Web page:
In what has been by far my most memorable week of talk radio, my producer Lee Elliot scheduled various guests as we honored our military in preparation of Armed Forces Day, which, incidentally was Saturday.
As a radio host, I am not really big on guests. They are a lazy man’s way of doing talk radio. But these guests were nothing short of awe-inspiring. My favorite was also the oldest, 87-year-old Lt. William Davis. Davis had kept a diary during his WWII experience and, remarkably, though he had considered his accomplishments not worthy of much praise, someone talked him into publishing it in book form. “Sinking the Rising Sun” is the book’s title.
As a young man, he entered the Navy, became a pilot and was in constant combat in 1944 until the very end of the war. Flying off aircraft carriers, he saw action in all major operations and won the Navy Cross, with only the Medal of Honor a higher award; became a Navy ace, meaning he had at least five confirmed kills; and, in what is one the greatest examples of payback possible, singlehandedly sunk the Japanese aircraft carrier, the Zuikaku, one of the carriers used in the Japanese sneak attack on Pearl Harbor.
I honestly sat mesmerized for the entire interview as this 87-year-old, his mind perfectly clear, told his amazing story. Although told in a very matter-of-fact style, what he said sounded like the plot of a hard-to-believe movie. It was fantastic. Ironically, his personal modesty and the fact that so many of his generation served with distinction kept him from publishing his story until age 84.
I told him, Lt William Davis, USN, holder of the Navy Cross, air combat ace, avenger of Pearl Harbor, that I considered it a much greater honor to speak to him than the president of the United States and I absolutely meant it. What a special privilege for me.
Next was 85-year-old Robert Beardon, who joined the Army in 1940 at age 17, ended up in the 82nd Airborne Division and, on June 6, 1944, dove out of an airplane into pitch blackness and quickly found himself fighting for his life in Normandy. Wounded twice, he fought successfully for two days until his small unit, led by a major, ran out of ammunition and was captured. He then told of being interrogated by the Gestapo in Paris, loaded on cattle cars and, without food or water for five days, was shipped to Germany. He told of his experiences as a prisoner of war, how in January 1945 he was liberated by the Russians, headed east through Germany and into Warsaw, Poland, ended up in Odessa, Russia, and eventually made it back to his home in Texas. Another fantastic true story.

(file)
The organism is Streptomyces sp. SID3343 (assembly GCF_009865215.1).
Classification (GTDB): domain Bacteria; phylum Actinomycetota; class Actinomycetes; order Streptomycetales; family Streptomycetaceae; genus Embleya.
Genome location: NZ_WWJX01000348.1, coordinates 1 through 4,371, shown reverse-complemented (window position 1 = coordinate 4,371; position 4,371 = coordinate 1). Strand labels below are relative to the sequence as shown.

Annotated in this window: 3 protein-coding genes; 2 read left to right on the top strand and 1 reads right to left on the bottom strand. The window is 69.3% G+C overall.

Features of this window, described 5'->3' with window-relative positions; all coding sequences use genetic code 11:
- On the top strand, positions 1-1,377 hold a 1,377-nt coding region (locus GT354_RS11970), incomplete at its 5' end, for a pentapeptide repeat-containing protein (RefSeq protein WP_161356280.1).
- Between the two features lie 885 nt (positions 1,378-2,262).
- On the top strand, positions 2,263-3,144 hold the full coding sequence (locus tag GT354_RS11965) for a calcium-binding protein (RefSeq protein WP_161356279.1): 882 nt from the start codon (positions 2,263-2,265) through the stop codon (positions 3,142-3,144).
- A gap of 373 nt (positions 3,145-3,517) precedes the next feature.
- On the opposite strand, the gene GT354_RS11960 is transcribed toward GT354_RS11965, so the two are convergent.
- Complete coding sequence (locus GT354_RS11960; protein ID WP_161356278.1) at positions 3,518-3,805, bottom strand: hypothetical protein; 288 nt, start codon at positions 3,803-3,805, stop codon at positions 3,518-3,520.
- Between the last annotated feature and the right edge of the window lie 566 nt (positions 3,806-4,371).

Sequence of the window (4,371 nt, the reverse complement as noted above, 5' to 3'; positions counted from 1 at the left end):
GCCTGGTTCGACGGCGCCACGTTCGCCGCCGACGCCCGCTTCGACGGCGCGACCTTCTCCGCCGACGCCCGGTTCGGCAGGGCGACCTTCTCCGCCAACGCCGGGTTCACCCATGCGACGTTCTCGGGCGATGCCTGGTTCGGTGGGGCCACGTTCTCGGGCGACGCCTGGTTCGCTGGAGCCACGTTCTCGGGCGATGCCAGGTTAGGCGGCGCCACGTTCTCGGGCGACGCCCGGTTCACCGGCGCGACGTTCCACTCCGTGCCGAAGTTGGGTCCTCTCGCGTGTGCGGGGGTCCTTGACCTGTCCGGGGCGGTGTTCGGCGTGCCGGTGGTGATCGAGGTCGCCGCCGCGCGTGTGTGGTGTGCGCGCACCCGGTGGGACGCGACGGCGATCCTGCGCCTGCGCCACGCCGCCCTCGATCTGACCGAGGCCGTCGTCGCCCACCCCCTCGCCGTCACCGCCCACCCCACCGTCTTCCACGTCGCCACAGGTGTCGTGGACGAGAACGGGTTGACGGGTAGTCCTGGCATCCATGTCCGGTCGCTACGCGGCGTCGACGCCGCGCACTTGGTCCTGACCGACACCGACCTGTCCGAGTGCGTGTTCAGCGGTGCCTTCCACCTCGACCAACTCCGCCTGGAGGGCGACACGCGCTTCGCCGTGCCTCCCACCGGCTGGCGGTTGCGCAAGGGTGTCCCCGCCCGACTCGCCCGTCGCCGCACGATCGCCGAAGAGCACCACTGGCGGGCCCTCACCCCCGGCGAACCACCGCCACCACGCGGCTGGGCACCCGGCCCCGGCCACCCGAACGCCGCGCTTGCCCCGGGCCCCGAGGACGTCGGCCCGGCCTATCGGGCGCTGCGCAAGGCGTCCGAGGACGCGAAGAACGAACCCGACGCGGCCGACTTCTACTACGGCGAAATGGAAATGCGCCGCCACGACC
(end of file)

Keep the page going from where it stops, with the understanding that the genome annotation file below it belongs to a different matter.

In 1962, a young West Point cadet, Allen Clark, heard firsthand the final speech of the legendary Douglas McArthur, of duty, honor, and country. Heeding his call, he served as an elite member of the U.S. Special Forces, the Green Berets. While serving as a forward observer with mainly South Vietnamese forces, spying on the North Vietnamese using the Ho Chi Minh trail through supposedly off-limits Cambodia, his base camp was attacked and Captain Clark had both his legs blown off by a mortar round. His story is one of the incredible sacrifices and the painful path of healing, going from an elite warrior to a legless cripple and then using his experiences and deep Christian faith to help others deal with their personal tragedies.
The English language does not have words adequate enough to describe how I feel about these great men, the awe their deeds inspire. I am truly grateful to have had the honor of conversing with such outstanding examples of real all-American heroes. What a privilege. They personify the best examples of the noble history of the U.S. Armed Forces.
Ira Hansen is a lifelong resident of Sparks, owner of Ira Hansen and Sons Plumbing and his radio talk show can be heard Monday through Friday from 3 to 6 p.m. on 99.1 FM.